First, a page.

C. Driving While Under the Influence

 

                It is unlawful for any person, while in an intoxicated condi­tion or under the influence of intoxicating liquor to such extent as to deprive him of full possession of his normal faculties, to drive or operate any vessel, automobile, truck, vehicle, motorcycle, or any other vehicle pro­pelled by gasoline, gas, vapor, electricity, steam or other power, on public or private property.

                If, however, damage to property or person of another, other than damage resulting in death of any person, is done by said intoxi­cated person under the influence of intoxicating liquor to such ex­tent as to deprive him of full possession of his normal faculties, by reason of the operation of any of said vehicles mentioned herein, he shall upon conviction be fined not more than five hundred dollars, and also be imprisoned not less than three months nor more than twelve months, and if the death of any human being be caused by the operation of a motor vehicle by any person while intoxicated, such person shall be deemed guilty of manslaughter, and on convic­tion be punished as provided by existing law relating to manslaugh­ter.

                The Florida Statutes provide under the terms of the implied con­sent law that an individual, by requesting a license to drive, furnishes his consent to submit to a chemical analysis upon request. The most common form of chemical analysis offered to drivers, is the Intoxilyzer. In State v. Bender, 382 So. 2d 697 (Fla. 1980), the Supreme Court of Florida upheld the constitutionality of that law. Substantial compliance with licensing of officers and maintenance of the intoxilyzer is mandated.  Fines, community service, license suspension, abuse counselling and impoundment of vehicles, as well as jail are possible penalties upon conviction of DUI.  Penalties increase for subsequent convictions.

                A blood alcohol level of .08 or higher at the time of the ques­tioned driving, raises a presumption that the person's normal faculties were impaired .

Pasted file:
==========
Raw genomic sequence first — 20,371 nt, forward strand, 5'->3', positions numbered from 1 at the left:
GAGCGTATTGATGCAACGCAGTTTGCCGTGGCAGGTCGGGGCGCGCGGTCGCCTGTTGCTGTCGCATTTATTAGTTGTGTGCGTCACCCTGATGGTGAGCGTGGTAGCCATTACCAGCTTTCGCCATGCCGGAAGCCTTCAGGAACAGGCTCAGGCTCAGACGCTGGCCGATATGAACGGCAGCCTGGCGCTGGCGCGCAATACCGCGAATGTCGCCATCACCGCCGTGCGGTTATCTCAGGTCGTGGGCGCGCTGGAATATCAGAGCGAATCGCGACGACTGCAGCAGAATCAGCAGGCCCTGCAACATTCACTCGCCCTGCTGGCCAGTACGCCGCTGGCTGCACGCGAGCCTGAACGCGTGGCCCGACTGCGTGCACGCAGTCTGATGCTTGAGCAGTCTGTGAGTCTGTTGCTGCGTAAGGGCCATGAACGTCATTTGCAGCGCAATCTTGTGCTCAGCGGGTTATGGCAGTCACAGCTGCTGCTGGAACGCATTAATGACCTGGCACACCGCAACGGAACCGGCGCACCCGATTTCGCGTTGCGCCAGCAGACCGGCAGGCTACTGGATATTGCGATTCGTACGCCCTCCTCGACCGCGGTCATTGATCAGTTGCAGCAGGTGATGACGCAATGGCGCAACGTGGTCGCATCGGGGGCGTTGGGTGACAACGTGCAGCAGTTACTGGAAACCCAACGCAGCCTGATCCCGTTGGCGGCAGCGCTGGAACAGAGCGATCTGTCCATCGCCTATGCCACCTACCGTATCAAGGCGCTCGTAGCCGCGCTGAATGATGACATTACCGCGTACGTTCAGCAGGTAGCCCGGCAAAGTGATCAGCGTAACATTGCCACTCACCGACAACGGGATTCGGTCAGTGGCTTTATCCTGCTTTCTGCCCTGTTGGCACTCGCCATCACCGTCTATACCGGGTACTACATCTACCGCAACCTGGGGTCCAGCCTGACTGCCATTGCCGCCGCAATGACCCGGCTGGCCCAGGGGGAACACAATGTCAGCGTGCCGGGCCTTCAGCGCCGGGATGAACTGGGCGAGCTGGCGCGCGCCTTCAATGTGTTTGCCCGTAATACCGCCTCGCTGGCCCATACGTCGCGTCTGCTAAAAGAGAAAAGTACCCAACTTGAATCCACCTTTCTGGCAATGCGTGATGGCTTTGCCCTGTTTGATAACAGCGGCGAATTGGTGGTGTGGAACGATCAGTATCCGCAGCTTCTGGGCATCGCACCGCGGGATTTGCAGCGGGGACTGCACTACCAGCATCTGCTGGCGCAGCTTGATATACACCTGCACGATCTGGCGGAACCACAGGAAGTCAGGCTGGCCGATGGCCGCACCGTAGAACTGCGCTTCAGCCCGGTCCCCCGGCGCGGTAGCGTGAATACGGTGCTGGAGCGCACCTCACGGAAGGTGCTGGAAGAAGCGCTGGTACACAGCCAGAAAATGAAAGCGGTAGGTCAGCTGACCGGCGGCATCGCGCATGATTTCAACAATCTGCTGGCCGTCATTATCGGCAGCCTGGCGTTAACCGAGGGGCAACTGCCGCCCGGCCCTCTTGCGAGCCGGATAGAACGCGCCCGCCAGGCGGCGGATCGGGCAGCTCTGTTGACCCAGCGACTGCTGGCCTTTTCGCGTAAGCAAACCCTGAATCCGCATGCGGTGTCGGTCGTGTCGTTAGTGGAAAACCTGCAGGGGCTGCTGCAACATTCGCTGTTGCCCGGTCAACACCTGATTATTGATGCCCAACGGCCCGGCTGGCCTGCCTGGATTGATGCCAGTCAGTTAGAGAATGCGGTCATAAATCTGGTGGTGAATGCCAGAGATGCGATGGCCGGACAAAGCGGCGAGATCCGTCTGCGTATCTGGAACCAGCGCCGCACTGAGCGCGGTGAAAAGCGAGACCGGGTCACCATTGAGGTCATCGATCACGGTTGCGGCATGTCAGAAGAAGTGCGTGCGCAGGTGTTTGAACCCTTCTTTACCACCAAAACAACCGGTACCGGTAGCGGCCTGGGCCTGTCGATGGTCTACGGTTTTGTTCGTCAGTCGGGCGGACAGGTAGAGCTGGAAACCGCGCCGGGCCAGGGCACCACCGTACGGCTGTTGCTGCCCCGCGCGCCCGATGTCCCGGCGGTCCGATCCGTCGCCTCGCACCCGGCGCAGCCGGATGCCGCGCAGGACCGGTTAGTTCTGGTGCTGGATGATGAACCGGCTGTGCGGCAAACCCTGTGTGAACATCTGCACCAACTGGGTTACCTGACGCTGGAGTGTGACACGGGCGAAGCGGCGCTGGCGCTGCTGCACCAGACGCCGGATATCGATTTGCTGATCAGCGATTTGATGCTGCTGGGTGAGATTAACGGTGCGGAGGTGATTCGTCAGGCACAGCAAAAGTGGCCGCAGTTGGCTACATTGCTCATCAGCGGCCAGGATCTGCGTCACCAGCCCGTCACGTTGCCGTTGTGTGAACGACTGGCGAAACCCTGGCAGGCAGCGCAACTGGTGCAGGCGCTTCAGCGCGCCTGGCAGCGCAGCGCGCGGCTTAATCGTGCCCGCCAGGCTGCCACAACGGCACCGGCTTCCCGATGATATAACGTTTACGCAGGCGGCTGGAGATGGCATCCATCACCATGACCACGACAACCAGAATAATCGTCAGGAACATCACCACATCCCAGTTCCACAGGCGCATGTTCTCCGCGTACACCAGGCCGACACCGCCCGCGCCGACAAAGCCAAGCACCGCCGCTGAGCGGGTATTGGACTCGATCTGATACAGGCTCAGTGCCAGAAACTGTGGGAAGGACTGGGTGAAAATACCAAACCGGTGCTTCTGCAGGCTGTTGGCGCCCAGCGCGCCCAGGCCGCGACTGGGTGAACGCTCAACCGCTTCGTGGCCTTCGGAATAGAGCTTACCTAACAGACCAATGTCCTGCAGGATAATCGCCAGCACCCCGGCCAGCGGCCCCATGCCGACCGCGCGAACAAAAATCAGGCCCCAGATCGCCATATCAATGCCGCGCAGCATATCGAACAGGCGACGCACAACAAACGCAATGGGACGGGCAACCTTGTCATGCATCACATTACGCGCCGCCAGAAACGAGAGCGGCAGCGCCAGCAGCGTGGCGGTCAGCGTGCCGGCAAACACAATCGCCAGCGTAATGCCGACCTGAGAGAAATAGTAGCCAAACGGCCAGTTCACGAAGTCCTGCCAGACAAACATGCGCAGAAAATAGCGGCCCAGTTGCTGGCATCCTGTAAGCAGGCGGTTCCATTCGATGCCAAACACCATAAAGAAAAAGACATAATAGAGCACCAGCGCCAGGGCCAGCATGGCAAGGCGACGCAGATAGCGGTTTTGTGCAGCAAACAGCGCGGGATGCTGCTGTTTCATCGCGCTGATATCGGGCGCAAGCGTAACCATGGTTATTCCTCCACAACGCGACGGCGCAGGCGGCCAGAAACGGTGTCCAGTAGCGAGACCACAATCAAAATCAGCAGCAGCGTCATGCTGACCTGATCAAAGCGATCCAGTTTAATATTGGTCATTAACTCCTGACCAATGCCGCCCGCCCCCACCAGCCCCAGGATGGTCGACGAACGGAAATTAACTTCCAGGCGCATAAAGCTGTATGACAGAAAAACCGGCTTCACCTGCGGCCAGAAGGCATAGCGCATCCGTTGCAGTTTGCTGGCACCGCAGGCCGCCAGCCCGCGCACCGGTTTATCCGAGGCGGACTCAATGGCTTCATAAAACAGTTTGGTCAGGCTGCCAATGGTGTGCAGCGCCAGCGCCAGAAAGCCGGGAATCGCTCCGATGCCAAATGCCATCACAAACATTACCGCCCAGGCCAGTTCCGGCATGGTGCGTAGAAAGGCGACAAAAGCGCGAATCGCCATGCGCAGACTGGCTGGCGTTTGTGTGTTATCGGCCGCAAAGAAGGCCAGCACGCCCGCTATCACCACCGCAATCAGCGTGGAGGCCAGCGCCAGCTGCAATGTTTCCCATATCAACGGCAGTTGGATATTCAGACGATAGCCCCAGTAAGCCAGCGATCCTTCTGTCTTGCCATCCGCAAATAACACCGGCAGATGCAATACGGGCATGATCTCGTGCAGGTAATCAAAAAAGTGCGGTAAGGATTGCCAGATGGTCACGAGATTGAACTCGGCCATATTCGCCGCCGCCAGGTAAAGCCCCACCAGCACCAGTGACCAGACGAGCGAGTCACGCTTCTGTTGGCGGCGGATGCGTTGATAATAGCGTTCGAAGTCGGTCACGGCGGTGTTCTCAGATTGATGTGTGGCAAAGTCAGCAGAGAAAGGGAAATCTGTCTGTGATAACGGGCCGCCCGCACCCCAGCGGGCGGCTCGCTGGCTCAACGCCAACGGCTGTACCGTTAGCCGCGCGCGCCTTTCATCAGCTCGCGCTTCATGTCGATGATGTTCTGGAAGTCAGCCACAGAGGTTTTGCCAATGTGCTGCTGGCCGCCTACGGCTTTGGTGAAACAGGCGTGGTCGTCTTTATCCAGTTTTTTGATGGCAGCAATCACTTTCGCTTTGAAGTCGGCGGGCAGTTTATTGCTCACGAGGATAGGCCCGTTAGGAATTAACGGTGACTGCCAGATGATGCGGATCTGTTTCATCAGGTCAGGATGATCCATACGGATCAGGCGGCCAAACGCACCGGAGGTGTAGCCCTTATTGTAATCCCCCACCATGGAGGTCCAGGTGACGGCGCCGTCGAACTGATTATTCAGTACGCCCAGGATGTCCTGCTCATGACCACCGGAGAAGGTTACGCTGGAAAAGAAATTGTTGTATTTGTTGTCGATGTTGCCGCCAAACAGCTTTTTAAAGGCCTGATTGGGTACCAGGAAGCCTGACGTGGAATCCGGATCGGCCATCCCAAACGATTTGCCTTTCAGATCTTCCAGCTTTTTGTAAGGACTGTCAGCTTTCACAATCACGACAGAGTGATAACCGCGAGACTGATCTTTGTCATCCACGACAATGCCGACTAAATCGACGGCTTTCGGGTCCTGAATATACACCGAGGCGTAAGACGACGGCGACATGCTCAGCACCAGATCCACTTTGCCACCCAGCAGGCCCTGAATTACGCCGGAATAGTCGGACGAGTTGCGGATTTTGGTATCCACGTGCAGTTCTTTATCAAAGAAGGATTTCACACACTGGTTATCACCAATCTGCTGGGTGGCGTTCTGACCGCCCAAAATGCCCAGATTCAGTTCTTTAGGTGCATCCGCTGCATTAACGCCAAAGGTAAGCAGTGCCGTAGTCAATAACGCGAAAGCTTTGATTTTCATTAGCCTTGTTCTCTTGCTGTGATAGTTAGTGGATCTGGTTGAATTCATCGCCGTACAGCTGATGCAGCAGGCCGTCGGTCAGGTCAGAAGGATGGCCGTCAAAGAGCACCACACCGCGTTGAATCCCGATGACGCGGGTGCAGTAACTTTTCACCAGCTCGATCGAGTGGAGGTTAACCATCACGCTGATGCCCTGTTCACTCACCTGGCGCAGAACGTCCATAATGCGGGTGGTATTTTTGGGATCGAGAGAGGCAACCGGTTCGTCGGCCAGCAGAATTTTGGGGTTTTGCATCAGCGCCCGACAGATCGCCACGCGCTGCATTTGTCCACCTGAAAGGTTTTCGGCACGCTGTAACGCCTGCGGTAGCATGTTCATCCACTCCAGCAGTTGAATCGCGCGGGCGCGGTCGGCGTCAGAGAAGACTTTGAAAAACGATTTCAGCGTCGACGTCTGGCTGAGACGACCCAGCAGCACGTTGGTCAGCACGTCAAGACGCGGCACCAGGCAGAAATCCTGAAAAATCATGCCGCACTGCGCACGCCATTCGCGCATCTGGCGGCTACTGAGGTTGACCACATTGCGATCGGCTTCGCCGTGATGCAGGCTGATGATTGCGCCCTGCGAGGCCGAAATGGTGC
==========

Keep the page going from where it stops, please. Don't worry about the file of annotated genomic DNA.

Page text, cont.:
In the case of State v. Duke, 378 So. 2d 96 (Fla. 2d DCA 1979), the Second District Court of Appeal held that the refusal to submit to such a sci­entific test is admissible in evidence against a defendant, but, only if such a test is both admissible and compulsory. The Court concluded that the Florida Implied Consent Law is compulsory and thus if prop­erly offered, permits the introduction of the driver's refusal.

                In McDonald v. State, 364 So. 2d 1241 (Fla. 2d DCA 1978), the Second Dis­trict ruled that a person who is offered a chemical test and refuses same, shall not have the results of the tests, forcefully administered, introduced against him. The Implied Consent Law provides for a pen­alty when a driver refuses the test. That penalty involves a manda­tory suspension of the driver's privileges. When there is a refusal the test may not be forcefully administered and the results admitted against the defendant.

                In Taylor v. State, 18 Fla. Law Weekly Supp. D2233 (Fla. App. 4 DCA 1993) the court held that a pre arrest field sobriety test is not compulsory, and that therefore a defendant's refusal to submit to such test is not necessarily relevant evidence of consciousness of guilt.  Due to the importance of the issue in DUI prosecutions, the question was certified to the Florida Supreme Court for a definitive ruling.